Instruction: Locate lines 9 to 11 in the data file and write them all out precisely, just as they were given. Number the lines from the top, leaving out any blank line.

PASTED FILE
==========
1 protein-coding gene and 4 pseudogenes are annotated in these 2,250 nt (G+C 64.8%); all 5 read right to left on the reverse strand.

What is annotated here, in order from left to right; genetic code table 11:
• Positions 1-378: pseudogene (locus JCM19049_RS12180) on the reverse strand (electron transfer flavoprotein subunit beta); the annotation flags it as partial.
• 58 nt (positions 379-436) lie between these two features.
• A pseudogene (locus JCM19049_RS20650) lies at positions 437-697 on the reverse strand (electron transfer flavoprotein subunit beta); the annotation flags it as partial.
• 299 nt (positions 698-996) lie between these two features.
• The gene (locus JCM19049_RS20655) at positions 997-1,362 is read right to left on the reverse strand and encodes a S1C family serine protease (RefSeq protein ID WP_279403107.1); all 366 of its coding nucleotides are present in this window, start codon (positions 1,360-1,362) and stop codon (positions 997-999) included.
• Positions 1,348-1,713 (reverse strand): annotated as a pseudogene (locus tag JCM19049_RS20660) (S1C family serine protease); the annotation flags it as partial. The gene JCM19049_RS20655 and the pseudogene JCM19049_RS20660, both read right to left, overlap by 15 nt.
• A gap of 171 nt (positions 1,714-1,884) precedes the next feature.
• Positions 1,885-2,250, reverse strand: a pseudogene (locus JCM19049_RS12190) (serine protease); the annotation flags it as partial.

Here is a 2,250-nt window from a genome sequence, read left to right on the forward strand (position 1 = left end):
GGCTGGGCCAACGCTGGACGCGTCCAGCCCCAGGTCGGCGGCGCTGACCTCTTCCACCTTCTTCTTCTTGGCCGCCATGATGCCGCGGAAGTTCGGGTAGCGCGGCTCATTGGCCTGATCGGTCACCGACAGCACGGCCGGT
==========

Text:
• A gap of 171 nt (positions 1,714-1,884) precedes the next feature.
• Positions 1,885-2,250, reverse strand: a pseudogene (locus JCM19049_RS12190) (serine protease); the annotation flags it as partial.

Here is a 2,250-nt window from a genome sequence, read left to right on the forward strand (position 1 = left end):